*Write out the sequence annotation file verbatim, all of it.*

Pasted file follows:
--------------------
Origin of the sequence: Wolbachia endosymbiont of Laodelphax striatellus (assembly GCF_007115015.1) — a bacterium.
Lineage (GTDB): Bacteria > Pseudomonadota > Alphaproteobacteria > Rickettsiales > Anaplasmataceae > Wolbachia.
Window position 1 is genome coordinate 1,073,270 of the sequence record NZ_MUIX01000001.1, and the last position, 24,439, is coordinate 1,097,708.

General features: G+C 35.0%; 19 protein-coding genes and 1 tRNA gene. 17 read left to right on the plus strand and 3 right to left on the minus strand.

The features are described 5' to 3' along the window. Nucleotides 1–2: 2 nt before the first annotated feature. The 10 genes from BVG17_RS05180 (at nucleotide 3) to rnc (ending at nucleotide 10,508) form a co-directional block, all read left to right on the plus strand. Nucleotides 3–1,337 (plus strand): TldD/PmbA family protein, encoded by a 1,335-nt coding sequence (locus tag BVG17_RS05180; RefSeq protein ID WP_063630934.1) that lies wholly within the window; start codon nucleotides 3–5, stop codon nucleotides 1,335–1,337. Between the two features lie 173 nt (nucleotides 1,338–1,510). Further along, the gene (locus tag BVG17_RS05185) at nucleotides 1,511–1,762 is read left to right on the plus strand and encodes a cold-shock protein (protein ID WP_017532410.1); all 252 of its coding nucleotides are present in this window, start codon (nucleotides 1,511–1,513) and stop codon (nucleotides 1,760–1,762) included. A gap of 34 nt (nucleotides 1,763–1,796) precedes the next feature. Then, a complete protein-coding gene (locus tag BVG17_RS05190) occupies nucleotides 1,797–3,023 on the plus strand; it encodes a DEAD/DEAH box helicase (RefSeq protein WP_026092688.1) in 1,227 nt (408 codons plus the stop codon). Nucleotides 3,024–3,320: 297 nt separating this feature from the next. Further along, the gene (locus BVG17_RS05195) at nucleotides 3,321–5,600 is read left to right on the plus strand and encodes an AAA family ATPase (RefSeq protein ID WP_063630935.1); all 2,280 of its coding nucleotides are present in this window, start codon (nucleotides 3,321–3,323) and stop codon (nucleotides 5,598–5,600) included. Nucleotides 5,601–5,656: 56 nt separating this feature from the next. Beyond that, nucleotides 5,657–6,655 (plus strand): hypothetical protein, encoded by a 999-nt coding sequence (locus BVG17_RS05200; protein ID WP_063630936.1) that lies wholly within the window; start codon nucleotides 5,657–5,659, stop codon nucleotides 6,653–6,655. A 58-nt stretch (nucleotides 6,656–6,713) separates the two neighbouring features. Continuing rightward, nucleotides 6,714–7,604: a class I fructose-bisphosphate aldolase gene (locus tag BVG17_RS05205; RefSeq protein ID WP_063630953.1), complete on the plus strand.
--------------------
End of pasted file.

Origin of the sequence: Wolbachia endosymbiont of Laodelphax striatellus (assembly GCF_007115015.1) — a bacterium.
Lineage (GTDB): Bacteria > Pseudomonadota > Alphaproteobacteria > Rickettsiales > Anaplasmataceae > Wolbachia.
Window position 1 is genome coordinate 1,073,270 of the sequence record NZ_MUIX01000001.1, and the last position, 24,439, is coordinate 1,097,708.

General features: G+C 35.0%; 19 protein-coding genes and 1 tRNA gene. 17 read left to right on the plus strand and 3 right to left on the minus strand.

The features are described 5' to 3' along the window. Nucleotides 1–2: 2 nt before the first annotated feature. The 10 genes from BVG17_RS05180 (at nucleotide 3) to rnc (ending at nucleotide 10,508) form a co-directional block, all read left to right on the plus strand. Nucleotides 3–1,337 (plus strand): TldD/PmbA family protein, encoded by a 1,335-nt coding sequence (locus tag BVG17_RS05180; RefSeq protein ID WP_063630934.1) that lies wholly within the window; start codon nucleotides 3–5, stop codon nucleotides 1,335–1,337. Between the two features lie 173 nt (nucleotides 1,338–1,510). Further along, the gene (locus tag BVG17_RS05185) at nucleotides 1,511–1,762 is read left to right on the plus strand and encodes a cold-shock protein (protein ID WP_017532410.1); all 252 of its coding nucleotides are present in this window, start codon (nucleotides 1,511–1,513) and stop codon (nucleotides 1,760–1,762) included. A gap of 34 nt (nucleotides 1,763–1,796) precedes the next feature. Then, a complete protein-coding gene (locus tag BVG17_RS05190) occupies nucleotides 1,797–3,023 on the plus strand; it encodes a DEAD/DEAH box helicase (RefSeq protein WP_026092688.1) in 1,227 nt (408 codons plus the stop codon). Nucleotides 3,024–3,320: 297 nt separating this feature from the next. Further along, the gene (locus BVG17_RS05195) at nucleotides 3,321–5,600 is read left to right on the plus strand and encodes an AAA family ATPase (RefSeq protein ID WP_063630935.1); all 2,280 of its coding nucleotides are present in this window, start codon (nucleotides 3,321–3,323) and stop codon (nucleotides 5,598–5,600) included. Nucleotides 5,601–5,656: 56 nt separating this feature from the next. Beyond that, nucleotides 5,657–6,655 (plus strand): hypothetical protein, encoded by a 999-nt coding sequence (locus BVG17_RS05200; protein ID WP_063630936.1) that lies wholly within the window; start codon nucleotides 5,657–5,659, stop codon nucleotides 6,653–6,655. A 58-nt stretch (nucleotides 6,656–6,713) separates the two neighbouring features. Continuing rightward, nucleotides 6,714–7,604: a class I fructose-bisphosphate aldolase gene (locus tag BVG17_RS05205; RefSeq protein ID WP_063630953.1), complete on the plus strand.